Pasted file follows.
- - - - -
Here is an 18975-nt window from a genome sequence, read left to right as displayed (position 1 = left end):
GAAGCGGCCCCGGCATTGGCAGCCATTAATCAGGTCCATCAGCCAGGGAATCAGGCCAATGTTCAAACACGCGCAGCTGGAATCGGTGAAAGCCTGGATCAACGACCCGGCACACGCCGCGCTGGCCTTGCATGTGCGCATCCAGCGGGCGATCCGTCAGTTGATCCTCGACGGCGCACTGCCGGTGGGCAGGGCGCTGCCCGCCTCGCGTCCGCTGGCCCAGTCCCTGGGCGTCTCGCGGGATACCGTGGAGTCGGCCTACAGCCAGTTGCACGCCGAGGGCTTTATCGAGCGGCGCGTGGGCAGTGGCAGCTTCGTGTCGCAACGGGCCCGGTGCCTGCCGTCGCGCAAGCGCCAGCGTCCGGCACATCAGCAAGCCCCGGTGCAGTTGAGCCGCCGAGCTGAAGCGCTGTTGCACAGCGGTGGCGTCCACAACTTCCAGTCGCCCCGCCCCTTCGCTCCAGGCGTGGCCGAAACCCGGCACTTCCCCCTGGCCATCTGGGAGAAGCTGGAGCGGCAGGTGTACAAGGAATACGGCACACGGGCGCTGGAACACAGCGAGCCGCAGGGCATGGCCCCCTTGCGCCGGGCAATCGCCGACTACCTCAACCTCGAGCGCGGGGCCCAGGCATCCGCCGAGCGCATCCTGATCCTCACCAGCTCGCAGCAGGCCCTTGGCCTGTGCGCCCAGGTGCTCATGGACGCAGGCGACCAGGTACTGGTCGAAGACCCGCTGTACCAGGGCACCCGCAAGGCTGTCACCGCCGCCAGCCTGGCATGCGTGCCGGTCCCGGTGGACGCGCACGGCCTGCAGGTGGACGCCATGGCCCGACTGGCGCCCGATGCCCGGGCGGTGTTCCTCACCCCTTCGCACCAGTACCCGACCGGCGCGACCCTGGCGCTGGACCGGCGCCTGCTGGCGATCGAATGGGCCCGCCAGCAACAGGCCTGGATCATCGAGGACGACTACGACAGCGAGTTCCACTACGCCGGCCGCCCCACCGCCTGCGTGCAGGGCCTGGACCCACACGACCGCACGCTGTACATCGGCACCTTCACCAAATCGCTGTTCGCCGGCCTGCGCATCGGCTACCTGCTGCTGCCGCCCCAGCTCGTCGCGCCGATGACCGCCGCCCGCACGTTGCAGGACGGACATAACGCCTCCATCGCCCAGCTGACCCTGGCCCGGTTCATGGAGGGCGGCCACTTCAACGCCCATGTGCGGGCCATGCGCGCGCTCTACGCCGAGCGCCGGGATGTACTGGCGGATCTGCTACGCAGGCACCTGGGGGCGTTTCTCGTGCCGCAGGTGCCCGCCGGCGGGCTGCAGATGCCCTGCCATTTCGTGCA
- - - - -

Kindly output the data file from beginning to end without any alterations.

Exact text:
Here is an 18975-nt window from a genome sequence, read left to right as displayed (position 1 = left end):
GAAGCGGCCCCGGCATTGGCAGCCATTAATCAGGTCCATCAGCCAGGGAATCAGGCCAATGTTCAAACACGCGCAGCTGGAATCGGTGAAAGCCTGGATCAACGACCCGGCACACGCCGCGCTGGCCTTGCATGTGCGCATCCAGCGGGCGATCCGTCAGTTGATCCTCGACGGCGCACTGCCGGTGGGCAGGGCGCTGCCCGCCTCGCGTCCGCTGGCCCAGTCCCTGGGCGTCTCGCGGGATACCGTGGAGTCGGCCTACAGCCAGTTGCACGCCGAGGGCTTTATCGAGCGGCGCGTGGGCAGTGGCAGCTTCGTGTCGCAACGGGCCCGGTGCCTGCCGTCGCGCAAGCGCCAGCGTCCGGCACATCAGCAAGCCCCGGTGCAGTTGAGCCGCCGAGCTGAAGCGCTGTTGCACAGCGGTGGCGTCCACAACTTCCAGTCGCCCCGCCCCTTCGCTCCAGGCGTGGCCGAAACCCGGCACTTCCCCCTGGCCATCTGGGAGAAGCTGGAGCGGCAGGTGTACAAGGAATACGGCACACGGGCGCTGGAACACAGCGAGCCGCAGGGCATGGCCCCCTTGCGCCGGGCAATCGCCGACTACCTCAACCTCGAGCGCGGGGCCCAGGCATCCGCCGAGCGCATCCTGATCCTCACCAGCTCGCAGCAGGCCCTTGGCCTGTGCGCCCAGGTGCTCATGGACGCAGGCGACCAGGTACTGGTCGAAGACCCGCTGTACCAGGGCACCCGCAAGGCTGTCACCGCCGCCAGCCTGGCATGCGTGCCGGTCCCGGTGGACGCGCACGGCCTGCAGGTGGACGCCATGGCCCGACTGGCGCCCGATGCCCGGGCGGTGTTCCTCACCCCTTCGCACCAGTACCCGACCGGCGCGACCCTGGCGCTGGACCGGCGCCTGCTGGCGATCGAATGGGCCCGCCAGCAACAGGCCTGGATCATCGAGGACGACTACGACAGCGAGTTCCACTACGCCGGCCGCCCCACCGCCTGCGTGCAGGGCCTGGACCCACACGACCGCACGCTGTACATCGGCACCTTCACCAAATCGCTGTTCGCCGGCCTGCGCATCGGCTACCTGCTGCTGCCGCCCCAGCTCGTCGCGCCGATGACCGCCGCCCGCACGTTGCAGGACGGACATAACGCCTCCATCGCCCAGCTGACCCTGGCCCGGTTCATGGAGGGCGGCCACTTCAACGCCCATGTGCGGGCCATGCGCGCGCTCTACGCCGAGCGCCGGGATGTACTGGCGGATCTGCTACGCAGGCACCTGGGGGCGTTTCTCGTGCCGCAGGTGCCCGCCGGCGGGCTGCAGATGCCCTGCCATTTCGTGCA